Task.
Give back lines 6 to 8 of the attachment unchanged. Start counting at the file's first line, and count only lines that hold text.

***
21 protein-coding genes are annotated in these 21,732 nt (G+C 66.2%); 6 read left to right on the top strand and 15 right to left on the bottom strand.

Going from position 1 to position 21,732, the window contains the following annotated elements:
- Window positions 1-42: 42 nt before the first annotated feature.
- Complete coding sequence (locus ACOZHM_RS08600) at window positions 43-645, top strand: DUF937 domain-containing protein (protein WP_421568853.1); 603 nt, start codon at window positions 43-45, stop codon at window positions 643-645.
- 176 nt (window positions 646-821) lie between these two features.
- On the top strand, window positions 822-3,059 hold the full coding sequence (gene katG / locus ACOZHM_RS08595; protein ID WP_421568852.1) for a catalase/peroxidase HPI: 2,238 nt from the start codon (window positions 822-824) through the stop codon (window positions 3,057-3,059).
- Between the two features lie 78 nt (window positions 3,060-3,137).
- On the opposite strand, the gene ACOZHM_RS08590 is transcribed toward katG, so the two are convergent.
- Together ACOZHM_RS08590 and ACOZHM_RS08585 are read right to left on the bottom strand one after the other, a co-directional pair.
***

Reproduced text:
- On the top strand, window positions 822-3,059 hold the full coding sequence (gene katG / locus ACOZHM_RS08595; protein ID WP_421568852.1) for a catalase/peroxidase HPI: 2,238 nt from the start codon (window positions 822-824) through the stop codon (window positions 3,057-3,059).
- Between the two features lie 78 nt (window positions 3,060-3,137).
- On the opposite strand, the gene ACOZHM_RS08590 is transcribed toward katG, so the two are convergent.